Let's consider the case of a computer and LXI Device interconnected using a cross-over network cable. Assuming that the computer does not contain a DHCP server application, the LXI Device will have resorted to an Auto-IP address in the range to The computer must be set in the same range in order for discovery to work. For example on a Windows based PC, open the Control Panel, select Network Connections, right click on the entry for the wired connection and select Properties. Then select the Internet Protocol entry and click on Properties.

Changing the TCP/IP Properties

Set the PC to use a specific IP address and set that address in the Auto-IP range of the LXI device. Make sure the Subnet mask is set to

Pickering IP Address Setting

Pickering LXI devices have 3 modes of IP address setting: DHCP, Auto-IP or fixed IP address.

The default setting of a Pickering LXI Device is to obtain its IP address from a network DHCP server. In this case the IP address will be in the range determined by that server and in most cases all network based equipment connected to that DHCP server will have addresses in the same range. If the device fails to find a DHCP server, it will drop back to obtaining its address in the 'Auto-IP' range. In Auto-IP mode, the LXI deivce will select an address, check ot see if there is not already a device at that address, and set that address if it's free. Should there already be a device at that address it will select a different address and re-try until a free address is found.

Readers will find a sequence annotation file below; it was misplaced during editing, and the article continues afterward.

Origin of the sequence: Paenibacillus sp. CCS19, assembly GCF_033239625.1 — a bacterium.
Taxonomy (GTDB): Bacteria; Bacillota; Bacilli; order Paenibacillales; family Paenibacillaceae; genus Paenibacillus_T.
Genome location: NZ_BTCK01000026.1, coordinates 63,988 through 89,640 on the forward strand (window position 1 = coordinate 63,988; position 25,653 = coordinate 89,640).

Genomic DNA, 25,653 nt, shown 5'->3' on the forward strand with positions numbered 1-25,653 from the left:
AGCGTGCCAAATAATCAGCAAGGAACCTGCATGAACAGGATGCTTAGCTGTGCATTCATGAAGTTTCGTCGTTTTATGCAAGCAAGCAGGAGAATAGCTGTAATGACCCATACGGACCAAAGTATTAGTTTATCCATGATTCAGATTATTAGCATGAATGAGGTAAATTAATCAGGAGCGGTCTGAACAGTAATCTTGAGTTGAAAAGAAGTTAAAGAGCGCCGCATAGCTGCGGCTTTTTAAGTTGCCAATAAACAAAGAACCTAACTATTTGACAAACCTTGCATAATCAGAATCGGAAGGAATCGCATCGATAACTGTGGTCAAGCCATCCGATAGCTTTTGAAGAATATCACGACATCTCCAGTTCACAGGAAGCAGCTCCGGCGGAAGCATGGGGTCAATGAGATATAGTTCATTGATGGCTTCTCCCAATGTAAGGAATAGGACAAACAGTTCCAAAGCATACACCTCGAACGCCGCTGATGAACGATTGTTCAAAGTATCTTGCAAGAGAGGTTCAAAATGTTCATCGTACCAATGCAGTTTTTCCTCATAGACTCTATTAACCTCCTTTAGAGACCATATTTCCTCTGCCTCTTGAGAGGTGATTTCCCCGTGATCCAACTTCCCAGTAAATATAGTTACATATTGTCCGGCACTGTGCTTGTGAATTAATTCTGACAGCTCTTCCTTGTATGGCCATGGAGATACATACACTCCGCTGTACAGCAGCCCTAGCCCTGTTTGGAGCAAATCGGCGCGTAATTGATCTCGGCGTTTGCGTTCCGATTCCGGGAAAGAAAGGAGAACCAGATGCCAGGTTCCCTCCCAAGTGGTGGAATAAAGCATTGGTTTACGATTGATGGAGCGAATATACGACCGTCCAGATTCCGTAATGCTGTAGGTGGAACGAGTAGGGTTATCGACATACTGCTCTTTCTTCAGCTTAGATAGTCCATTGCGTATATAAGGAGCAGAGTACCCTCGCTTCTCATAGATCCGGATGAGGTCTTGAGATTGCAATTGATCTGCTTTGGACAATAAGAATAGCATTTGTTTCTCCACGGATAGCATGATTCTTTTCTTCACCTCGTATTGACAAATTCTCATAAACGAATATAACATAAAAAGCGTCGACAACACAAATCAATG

Typical DHCP addresses ranges are: to (Class C) to (Class B) to (Class A)

Most networks will be configured to provide addresses in one of these ranges, however, advice should be sought from your network administrator. Often sections of a network are managed by switches to divide the network into sub-nets in order to better manage network traffic. In such a system, discovery may be blocked by these switches so that even if the device have the same initial fields.

The Pickering LXI devices using Auto-IP will obtain an address in the range: to
If the device has been set

FindLXICards - No LXI units found

The "Find LXI Cards" software is looking for an LXI device address with a subnet address of but is unable to access this address when the computer is connected to a typical wireless LAN where the subnet addresses are The work-around is to temporarily disable the wireless interface allowing Find LXI Cards to discover the hardwired Ethernet connected LXI Device and then re-enable your wireless connection.

FindLXICards - LXI card found

Additionally, make certain that you are logged onto the system with Administrator rights.

Resetting an LXI device to factory default settings

On the rear of the LXI Device there is a recessed button, this is the reset button. A short press on this button performs a simple reset of the device, equivalent to cycling the power. To reset a device to factory defaults, depress the button and hold depressed for 10 seconds. After release, the LXI device will restart and after a few seconds will be ready for use, wen ready the front panel LED indicator for LAN should show green.

After such a reset, the LXI device will be configured to obtain its IP address from a DHCP server.